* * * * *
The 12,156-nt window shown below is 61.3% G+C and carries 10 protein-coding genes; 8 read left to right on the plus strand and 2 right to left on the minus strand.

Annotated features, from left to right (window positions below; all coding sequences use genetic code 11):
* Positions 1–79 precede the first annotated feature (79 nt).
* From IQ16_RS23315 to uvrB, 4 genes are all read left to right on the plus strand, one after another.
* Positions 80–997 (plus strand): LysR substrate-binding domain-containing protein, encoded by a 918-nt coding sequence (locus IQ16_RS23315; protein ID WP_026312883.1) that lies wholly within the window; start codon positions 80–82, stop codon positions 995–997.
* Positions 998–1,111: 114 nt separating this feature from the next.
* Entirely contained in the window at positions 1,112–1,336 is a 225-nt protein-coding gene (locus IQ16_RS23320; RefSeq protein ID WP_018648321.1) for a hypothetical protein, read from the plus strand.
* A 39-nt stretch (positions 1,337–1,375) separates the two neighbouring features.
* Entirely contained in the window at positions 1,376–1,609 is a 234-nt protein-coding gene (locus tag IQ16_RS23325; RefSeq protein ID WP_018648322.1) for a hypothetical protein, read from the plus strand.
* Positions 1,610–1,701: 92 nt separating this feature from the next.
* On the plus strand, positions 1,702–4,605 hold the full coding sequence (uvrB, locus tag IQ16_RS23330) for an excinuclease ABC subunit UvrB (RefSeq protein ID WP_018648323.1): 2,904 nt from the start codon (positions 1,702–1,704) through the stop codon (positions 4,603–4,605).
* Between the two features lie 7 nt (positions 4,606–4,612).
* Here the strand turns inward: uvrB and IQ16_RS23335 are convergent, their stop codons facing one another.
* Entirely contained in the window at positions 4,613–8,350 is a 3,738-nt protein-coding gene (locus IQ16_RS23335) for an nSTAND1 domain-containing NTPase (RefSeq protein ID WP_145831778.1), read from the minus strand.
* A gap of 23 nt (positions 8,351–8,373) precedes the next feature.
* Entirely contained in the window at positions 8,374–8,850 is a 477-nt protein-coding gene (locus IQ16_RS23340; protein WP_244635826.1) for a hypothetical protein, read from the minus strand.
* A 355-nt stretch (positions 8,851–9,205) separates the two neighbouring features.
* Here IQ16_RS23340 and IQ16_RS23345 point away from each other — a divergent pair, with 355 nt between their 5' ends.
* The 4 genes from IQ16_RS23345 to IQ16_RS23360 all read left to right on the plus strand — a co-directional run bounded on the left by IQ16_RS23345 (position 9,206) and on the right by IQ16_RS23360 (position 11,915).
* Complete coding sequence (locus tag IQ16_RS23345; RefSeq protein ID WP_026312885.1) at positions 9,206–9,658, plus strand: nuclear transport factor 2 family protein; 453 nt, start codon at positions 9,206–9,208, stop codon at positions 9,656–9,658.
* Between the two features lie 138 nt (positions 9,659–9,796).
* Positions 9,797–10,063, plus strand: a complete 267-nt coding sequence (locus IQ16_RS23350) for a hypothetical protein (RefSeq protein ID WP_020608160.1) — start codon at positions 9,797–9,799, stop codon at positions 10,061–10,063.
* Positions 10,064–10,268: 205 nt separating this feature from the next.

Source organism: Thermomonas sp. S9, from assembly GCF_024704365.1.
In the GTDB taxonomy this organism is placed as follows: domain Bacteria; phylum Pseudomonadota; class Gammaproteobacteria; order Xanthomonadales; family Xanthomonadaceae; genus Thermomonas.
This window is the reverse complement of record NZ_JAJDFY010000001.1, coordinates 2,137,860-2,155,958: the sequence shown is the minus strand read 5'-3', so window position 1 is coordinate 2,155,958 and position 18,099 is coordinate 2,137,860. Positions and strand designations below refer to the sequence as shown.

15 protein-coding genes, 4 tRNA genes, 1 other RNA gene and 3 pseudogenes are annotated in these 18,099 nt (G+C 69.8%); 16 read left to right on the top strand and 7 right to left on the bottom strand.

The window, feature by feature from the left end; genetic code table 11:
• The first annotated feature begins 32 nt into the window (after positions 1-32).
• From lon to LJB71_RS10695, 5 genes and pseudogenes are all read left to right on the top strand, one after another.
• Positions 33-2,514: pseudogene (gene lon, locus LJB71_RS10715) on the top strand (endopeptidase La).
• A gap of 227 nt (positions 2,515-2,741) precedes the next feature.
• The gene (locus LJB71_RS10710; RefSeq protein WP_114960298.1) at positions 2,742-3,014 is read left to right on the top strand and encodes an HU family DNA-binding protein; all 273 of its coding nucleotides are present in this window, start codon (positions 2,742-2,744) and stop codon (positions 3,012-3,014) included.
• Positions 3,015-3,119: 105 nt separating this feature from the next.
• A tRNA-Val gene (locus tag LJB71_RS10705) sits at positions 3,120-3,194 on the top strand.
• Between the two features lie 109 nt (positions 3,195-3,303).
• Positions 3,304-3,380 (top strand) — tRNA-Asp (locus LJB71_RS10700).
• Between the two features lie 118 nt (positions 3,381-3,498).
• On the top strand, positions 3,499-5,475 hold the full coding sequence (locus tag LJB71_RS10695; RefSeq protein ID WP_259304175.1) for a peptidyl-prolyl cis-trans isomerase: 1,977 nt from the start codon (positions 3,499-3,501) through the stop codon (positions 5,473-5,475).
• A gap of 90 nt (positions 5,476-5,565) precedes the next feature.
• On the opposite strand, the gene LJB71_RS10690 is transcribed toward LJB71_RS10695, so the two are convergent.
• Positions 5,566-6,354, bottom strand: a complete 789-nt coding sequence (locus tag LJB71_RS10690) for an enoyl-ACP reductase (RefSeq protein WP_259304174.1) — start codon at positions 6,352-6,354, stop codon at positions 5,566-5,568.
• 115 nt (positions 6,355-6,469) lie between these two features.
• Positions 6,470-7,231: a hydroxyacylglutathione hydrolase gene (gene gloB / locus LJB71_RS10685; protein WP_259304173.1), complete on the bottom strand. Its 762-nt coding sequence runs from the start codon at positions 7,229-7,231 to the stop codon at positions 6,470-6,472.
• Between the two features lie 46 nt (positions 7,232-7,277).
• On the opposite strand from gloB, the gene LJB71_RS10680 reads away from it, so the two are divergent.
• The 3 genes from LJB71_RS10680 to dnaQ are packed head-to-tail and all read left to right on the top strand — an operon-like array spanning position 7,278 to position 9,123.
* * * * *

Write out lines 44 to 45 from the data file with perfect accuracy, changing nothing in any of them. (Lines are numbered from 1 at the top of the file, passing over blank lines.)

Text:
• Positions 6,470-7,231: a hydroxyacylglutathione hydrolase gene (gene gloB / locus LJB71_RS10685; protein WP_259304173.1), complete on the bottom strand. Its 762-nt coding sequence runs from the start codon at positions 7,229-7,231 to the stop codon at positions 6,470-6,472.
• Between the two features lie 46 nt (positions 7,232-7,277).